The Channel Tunnel: Larger Than Life, and Lateby Virginia Fairweather, Editor in Chief;
Serial Information: Civil Engineering—ASCE, 1994, Vol. 64, Issue 5, Pg. 42-46
Document Type: Feature article
The Channel tunnel opens in May, but passenger service will be delayed while final testing on trains and electrical systems are completed. The English Channel tunnel crossing is the world's largest privatized project, and original cost estimates doubled during construction to about $14.9 billion. A $2.25 billion claim by the contractor, Trans Manche Link against the owner, Eurotunnel, is still outstanding and will probably not be settled for several years. The history of the financing, the concession between the governments of France and England, and the organization of the project are described. Over 200 banks and almost 600,000 shareholders are involved in the project and the project will not provide payback until the next century. The British government will not provide high speed rail service from London to the tunnel portal on their side of the Channel for seven years. Several project veterans talk about their experiences, commenting on the original contract terms that may have led to the contractors, claim, and on bureaucracy and delays in the work. Statistics on the crossing are given on the diameter and length of the rail and service tunnels, the duration of the journey from London to Paris and cost compared to existing ferries.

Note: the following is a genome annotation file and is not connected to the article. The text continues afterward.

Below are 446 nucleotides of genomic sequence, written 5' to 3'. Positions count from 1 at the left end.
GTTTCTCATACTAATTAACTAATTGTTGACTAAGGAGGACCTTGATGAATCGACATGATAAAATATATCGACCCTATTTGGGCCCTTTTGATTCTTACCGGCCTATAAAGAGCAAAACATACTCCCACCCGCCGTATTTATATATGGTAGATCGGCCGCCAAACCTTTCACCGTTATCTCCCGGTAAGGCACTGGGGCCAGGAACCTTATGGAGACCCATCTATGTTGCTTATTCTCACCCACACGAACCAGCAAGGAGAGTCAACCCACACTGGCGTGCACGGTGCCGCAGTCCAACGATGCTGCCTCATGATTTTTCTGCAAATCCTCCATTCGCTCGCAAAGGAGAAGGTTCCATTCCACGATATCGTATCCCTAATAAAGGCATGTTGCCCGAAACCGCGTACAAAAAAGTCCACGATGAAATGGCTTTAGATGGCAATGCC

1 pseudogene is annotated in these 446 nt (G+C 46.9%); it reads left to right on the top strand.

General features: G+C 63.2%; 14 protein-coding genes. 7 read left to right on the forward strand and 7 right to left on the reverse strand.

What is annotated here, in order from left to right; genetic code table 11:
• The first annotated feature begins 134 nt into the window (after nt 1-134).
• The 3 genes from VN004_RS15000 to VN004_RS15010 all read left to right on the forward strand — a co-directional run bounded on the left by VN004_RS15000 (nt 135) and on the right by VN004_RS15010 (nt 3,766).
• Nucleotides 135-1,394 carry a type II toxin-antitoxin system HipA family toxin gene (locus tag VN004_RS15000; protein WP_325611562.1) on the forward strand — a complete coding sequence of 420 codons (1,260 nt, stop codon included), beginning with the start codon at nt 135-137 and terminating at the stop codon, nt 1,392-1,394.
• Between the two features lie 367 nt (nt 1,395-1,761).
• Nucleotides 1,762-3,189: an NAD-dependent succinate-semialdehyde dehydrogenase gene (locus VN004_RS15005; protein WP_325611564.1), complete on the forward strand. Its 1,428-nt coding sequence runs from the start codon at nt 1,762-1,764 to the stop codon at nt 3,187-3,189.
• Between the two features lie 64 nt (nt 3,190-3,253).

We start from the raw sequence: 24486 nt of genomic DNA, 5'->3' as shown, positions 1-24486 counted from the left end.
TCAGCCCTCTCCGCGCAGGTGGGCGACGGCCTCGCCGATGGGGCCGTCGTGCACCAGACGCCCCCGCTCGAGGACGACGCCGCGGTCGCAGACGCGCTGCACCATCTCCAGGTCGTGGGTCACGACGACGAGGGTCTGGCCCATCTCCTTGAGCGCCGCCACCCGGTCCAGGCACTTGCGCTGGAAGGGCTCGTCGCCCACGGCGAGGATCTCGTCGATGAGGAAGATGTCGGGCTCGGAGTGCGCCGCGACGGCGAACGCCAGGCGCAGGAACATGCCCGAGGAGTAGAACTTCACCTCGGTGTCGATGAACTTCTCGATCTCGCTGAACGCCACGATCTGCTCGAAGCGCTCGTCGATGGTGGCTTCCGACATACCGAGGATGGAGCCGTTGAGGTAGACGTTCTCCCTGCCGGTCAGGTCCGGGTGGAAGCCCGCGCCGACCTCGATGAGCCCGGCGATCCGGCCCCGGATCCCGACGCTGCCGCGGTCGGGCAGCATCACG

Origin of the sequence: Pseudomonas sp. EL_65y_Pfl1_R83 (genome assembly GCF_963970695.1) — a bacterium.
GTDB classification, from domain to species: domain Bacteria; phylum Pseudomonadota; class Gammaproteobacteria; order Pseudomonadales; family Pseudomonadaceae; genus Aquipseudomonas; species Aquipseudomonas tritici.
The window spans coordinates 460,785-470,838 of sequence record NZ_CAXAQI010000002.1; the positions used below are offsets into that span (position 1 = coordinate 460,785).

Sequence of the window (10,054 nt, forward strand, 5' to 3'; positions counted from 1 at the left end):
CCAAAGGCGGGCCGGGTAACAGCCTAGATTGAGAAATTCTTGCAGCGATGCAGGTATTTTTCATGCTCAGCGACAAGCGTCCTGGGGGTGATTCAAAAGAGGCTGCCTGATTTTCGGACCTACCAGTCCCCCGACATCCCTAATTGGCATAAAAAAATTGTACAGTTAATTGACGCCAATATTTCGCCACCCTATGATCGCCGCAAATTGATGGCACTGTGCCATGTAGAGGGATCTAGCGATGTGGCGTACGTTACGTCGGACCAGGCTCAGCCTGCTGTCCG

Subject Headings: Tunnels | Lifeline systems | Electrical systems | Contractors and subcontractors | Rail transportation | Government | Claims | Privatization | Passengers | Europe | United Kingdom | France | London | Paris | England
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